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Interpreting the Parables Paperback – January 24, 1990
Adam Hamilton Explores the Major Themes of The Gospel of John
Join Adam Hamilton this Lent and Easter, as he explains the context of some of the best-known verses in the New Testament while teaching abouth the life, ministry, death and resurrection of Jesus through the Gospel of John. Learn more | See author page
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Considering the implication of the title, I will begin with Blomberg's direct study of the parables of Christ. Dr. Blomberg discusses 40 parables directly in his discussion. Of these, he splits them into 4 categories: Simple 3-Point Parables, Complex 3-Point Parables, Two-Point Parables and One-Point Parables, with the last two being discussed together in one chapter. His view is different from most modern conservative theologians who teach the parable is a metaphorical story intended to teach one precept. He argues that even the most conservative scholars cannot avoid some amount of allegorizing of the parables, and study should include a very limited amount of allegory. His discussion of each parable is interesting, and not allegorical to the point of eisegesis. He does not adhere strictly to the rule that allegorical meaning must be implied in the text from other Scripture, but he does not go overboard in his figurative interpretations. Some of his categorical evidence for multiple-point parables is simply a restating of a previously mentioned precept. Each section describing the parable has an italicized section that summarizes his interpreted teaching points that are to be gleaned from the Scriptural passage.
Over half of the book is a discussion of hermeneutics (study of the methods of interpreting Scripture.) His method is not liberal, but is less conservative than most modern evangelicals are. He begins with a discussion over the debate between two competing ways of interpreting parables in: Parable vs. Allegory and Parable as Allegory.Read more ›
The first half of "Interpreting the Parables" examines how others have interpreted the parables; it examines the various competing hermeneutical approaches to these highly debated sections of Scripture. Beginning with the Church Fathers' allegorization attempts (where every little detail has some theological significance), Blomberg examines Form Criticism (which looks for oral sources behind the text as we have it), Redaction Criticism (which assumes that an editor wove together various independent works and seeks to determine how he did it), and other lesser, still-emerging hermeneutical methods. For each, Blomberg gives a brief history of the interpretive method and points out some of its strengths and weaknesses. This reader didn't find this first part of the book very helpful. While it does point out contribution each interpretive method has made to New Testament scholarship as well as fallacies associated with each method, these discussion did not increase my overall understanding of the parables.Read more ›
Blomberg states that the church has interpreted parables in many different ways throughout history, with the most common interpretation being allegorical - that the narrative is in the heavenly realm where the physical characteristics have spiritual meanings. Many modern scholars have rejected the allegorical approach in favor of the view that each parable only makes one point. Others do not interpret every aspect of parables as allegorical, but see allegorical elements in every parable. Yet another group uses form and reduction criticism to interpret parables, believing that the early church modified parables and that the text does not accurately record the words of Jesus.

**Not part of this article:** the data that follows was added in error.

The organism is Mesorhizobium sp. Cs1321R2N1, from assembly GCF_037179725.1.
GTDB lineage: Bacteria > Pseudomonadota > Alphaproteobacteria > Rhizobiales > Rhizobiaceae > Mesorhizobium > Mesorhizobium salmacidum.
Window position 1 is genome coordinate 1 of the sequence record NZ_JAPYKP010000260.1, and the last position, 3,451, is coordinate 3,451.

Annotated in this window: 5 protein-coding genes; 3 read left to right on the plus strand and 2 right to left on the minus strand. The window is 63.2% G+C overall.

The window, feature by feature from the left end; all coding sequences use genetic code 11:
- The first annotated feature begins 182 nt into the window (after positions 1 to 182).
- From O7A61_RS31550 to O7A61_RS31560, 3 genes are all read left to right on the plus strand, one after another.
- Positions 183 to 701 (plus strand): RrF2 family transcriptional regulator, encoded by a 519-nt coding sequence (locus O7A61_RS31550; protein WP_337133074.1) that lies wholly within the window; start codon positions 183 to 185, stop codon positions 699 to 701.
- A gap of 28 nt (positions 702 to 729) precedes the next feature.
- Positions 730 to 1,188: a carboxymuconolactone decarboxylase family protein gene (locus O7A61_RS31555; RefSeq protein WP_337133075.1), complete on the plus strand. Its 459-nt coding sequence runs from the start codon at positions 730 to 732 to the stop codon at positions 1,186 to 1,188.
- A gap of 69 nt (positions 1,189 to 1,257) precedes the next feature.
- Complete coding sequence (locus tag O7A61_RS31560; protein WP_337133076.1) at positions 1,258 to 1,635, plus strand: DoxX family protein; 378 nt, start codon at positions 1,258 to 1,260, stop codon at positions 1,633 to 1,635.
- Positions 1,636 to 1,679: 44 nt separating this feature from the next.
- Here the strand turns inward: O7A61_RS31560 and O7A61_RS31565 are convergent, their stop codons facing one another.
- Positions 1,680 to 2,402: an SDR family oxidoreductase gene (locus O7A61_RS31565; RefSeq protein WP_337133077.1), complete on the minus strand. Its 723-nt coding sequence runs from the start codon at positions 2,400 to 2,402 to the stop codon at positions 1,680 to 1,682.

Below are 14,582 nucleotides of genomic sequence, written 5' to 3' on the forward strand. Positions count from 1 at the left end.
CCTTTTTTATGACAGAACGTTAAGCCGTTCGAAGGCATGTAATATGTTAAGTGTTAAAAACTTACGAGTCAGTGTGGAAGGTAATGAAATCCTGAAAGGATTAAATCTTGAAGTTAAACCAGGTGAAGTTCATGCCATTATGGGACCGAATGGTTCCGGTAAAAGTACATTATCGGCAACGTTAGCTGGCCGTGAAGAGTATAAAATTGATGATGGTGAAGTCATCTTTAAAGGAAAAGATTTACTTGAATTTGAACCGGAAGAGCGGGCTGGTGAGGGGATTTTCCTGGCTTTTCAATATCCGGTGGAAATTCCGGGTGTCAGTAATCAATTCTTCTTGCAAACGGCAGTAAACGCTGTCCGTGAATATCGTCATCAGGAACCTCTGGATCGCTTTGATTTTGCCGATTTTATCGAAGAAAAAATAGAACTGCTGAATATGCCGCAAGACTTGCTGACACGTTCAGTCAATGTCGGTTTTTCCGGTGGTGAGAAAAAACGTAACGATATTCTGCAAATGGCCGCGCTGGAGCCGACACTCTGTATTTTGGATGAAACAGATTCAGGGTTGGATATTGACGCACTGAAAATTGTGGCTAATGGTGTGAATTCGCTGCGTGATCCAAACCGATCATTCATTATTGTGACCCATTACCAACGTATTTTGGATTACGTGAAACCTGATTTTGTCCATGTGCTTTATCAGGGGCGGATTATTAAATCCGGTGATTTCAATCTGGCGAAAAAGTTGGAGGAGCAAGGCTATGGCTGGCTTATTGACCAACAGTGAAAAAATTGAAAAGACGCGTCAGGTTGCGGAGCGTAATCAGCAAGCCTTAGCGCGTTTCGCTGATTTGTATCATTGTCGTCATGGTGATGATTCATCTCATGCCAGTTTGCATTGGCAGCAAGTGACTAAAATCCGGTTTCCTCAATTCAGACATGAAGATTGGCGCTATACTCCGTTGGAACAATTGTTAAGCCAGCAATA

Some scholars believe that parables revolve around one main point of comparing a story's activity to Jesus' understanding of the kingdom. In contrast, Blomberg defines an allegory as a complex story told in a parable with numerous details to be decoded. This complex approach was popular among Christian scholars in the nineteenth century. Chrysostom, Aquinas, Calvin, and others had challenged this idea earlier, but even they used some allegory in their exegesis. The scholar Adolf Julicher, at the beginning of the twentieth century, attempted to demolish the allegorical interpretation of the parables. His main argument was that words such as "like" and "as" point to a straightforward comparison in the parables.Read more ›
Most Recent Customer Reviews
first part of the book, note I have only read about 100 pages, is a little hard to understand, but as I read more it becomes more explanatory. Read morePublished 21 months ago by Roy Lassiter
it is a good book, and i would recommend the reading of this book to a friend or classmate at schoolPublished on January 31, 2014 by Juan G. Quiroga
This is a very good book for understanding the parables and their interpetations -- there are many viewpoints offered by way of references to other books, and the author does a... Read morePublished on November 29, 2012 by pdlmh
This is excellent, and the reader will only benefit. It goes into some detail over the question of allegory (is it or isn't it?! Read morePublished on November 4, 2012 by Ben
In 1899, the German scholar Adolf Julicher published his two volume work on the parables entitled DIE GLEICHNISREDEN JESU. Read morePublished on September 7, 2008 by Steve Jackson
I read the first two chapters, poked through the third and fourth, and read the commentaries on a few parables. I found this book very frustrating and nearly useless. Read morePublished on April 27, 2006 by Scott Fairbanks